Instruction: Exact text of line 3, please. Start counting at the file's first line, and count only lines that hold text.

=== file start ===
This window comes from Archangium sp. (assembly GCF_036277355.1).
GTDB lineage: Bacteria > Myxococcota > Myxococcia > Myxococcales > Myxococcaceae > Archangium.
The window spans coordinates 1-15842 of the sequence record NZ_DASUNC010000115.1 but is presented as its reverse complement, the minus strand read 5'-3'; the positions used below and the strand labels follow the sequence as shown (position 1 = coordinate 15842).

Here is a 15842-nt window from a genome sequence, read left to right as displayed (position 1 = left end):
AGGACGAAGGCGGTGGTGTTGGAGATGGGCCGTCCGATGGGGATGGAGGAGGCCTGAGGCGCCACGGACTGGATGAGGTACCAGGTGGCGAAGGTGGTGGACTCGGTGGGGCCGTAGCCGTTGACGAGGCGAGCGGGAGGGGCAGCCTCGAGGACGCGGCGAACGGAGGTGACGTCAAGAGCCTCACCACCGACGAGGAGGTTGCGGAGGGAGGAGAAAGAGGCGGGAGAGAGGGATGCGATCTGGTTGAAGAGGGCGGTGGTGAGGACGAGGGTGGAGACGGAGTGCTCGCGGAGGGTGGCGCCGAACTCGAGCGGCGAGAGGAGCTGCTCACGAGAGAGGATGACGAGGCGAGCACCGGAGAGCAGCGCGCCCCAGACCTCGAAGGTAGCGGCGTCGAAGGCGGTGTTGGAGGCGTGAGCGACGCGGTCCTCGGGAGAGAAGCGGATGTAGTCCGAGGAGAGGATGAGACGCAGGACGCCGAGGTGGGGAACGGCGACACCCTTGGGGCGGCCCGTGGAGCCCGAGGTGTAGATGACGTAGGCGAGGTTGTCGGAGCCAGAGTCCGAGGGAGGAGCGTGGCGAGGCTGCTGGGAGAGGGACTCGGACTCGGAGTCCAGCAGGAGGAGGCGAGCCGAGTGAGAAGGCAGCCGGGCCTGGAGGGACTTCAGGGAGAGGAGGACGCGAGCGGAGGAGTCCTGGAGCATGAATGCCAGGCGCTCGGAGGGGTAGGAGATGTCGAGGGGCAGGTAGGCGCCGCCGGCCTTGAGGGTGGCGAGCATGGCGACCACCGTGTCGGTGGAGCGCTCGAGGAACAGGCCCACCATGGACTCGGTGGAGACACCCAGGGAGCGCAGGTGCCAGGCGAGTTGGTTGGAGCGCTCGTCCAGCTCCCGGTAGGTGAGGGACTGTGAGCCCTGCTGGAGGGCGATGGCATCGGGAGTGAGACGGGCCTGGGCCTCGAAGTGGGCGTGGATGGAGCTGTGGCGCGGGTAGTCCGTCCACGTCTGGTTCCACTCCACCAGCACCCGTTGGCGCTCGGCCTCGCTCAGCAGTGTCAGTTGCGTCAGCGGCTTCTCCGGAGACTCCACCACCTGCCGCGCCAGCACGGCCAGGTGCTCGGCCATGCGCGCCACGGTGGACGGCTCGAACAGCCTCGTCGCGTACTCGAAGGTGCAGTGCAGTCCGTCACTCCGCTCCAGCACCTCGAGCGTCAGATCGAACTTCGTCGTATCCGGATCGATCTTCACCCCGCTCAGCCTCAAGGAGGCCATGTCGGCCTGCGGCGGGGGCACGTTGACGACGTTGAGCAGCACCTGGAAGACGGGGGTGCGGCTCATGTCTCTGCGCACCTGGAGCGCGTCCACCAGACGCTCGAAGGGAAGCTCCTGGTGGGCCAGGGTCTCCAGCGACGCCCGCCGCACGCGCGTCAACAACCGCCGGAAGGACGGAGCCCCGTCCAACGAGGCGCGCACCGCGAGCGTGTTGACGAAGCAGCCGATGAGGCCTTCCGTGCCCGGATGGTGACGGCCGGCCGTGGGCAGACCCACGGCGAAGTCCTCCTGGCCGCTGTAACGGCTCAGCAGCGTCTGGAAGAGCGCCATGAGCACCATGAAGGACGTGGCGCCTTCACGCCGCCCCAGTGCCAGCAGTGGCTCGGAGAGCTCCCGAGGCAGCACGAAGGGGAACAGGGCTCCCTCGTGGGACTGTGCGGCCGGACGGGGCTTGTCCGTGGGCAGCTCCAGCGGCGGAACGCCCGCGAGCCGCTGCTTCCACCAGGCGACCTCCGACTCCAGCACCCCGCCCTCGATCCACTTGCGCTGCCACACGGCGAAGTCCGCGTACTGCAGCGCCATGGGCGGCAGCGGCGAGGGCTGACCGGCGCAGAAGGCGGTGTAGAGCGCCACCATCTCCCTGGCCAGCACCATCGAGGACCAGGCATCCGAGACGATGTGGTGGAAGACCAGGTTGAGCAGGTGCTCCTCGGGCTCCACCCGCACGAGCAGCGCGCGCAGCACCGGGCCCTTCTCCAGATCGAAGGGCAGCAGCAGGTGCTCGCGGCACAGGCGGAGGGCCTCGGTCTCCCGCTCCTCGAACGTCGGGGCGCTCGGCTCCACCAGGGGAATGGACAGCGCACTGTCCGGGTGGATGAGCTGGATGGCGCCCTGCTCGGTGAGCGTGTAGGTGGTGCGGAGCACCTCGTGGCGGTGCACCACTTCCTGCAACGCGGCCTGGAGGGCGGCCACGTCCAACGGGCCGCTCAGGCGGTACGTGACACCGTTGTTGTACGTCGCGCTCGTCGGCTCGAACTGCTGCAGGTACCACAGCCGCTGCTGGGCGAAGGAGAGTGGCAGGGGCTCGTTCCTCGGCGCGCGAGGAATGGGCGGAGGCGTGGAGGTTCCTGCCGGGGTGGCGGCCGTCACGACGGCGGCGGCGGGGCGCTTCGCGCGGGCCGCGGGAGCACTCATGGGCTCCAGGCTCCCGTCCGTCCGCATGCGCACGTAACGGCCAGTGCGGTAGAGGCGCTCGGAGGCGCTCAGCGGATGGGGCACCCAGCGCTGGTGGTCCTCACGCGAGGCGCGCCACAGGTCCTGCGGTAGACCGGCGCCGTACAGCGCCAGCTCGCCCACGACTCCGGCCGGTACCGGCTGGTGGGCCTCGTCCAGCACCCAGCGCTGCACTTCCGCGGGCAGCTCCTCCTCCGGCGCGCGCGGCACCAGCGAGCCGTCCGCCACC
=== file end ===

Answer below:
The window spans coordinates 1-15842 of the sequence record NZ_DASUNC010000115.1 but is presented as its reverse complement, the minus strand read 5'-3'; the positions used below and the strand labels follow the sequence as shown (position 1 = coordinate 15842).